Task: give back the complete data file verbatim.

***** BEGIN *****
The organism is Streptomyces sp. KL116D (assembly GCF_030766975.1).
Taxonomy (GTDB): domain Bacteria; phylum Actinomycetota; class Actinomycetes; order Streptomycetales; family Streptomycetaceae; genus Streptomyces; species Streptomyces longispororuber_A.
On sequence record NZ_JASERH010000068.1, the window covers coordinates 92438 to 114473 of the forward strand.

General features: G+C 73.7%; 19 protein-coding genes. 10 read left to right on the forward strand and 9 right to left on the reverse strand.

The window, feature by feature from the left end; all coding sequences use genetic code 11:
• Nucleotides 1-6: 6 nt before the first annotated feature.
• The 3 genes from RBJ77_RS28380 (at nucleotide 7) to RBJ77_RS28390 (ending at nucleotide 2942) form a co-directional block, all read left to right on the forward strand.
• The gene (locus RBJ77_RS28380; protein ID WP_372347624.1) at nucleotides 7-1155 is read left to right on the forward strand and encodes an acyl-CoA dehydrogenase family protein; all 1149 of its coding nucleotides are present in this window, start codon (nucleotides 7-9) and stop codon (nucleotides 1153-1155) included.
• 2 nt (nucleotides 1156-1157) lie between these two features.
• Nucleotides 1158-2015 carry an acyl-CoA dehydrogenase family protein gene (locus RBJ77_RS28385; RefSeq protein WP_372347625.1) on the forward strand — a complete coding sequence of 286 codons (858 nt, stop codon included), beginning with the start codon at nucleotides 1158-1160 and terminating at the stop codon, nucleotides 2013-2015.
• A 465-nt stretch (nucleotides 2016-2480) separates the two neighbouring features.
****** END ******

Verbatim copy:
The organism is Streptomyces sp. KL116D (assembly GCF_030766975.1).
Taxonomy (GTDB): domain Bacteria; phylum Actinomycetota; class Actinomycetes; order Streptomycetales; family Streptomycetaceae; genus Streptomyces; species Streptomyces longispororuber_A.
On sequence record NZ_JASERH010000068.1, the window covers coordinates 92438 to 114473 of the forward strand.

General features: G+C 73.7%; 19 protein-coding genes. 10 read left to right on the forward strand and 9 right to left on the reverse strand.

The window, feature by feature from the left end; all coding sequences use genetic code 11:
• Nucleotides 1-6: 6 nt before the first annotated feature.
• The 3 genes from RBJ77_RS28380 (at nucleotide 7) to RBJ77_RS28390 (ending at nucleotide 2942) form a co-directional block, all read left to right on the forward strand.
• The gene (locus RBJ77_RS28380; protein ID WP_372347624.1) at nucleotides 7-1155 is read left to right on the forward strand and encodes an acyl-CoA dehydrogenase family protein; all 1149 of its coding nucleotides are present in this window, start codon (nucleotides 7-9) and stop codon (nucleotides 1153-1155) included.
• 2 nt (nucleotides 1156-1157) lie between these two features.
• Nucleotides 1158-2015 carry an acyl-CoA dehydrogenase family protein gene (locus RBJ77_RS28385; RefSeq protein WP_372347625.1) on the forward strand — a complete coding sequence of 286 codons (858 nt, stop codon included), beginning with the start codon at nucleotides 1158-1160 and terminating at the stop codon, nucleotides 2013-2015.
• A 465-nt stretch (nucleotides 2016-2480) separates the two neighbouring features.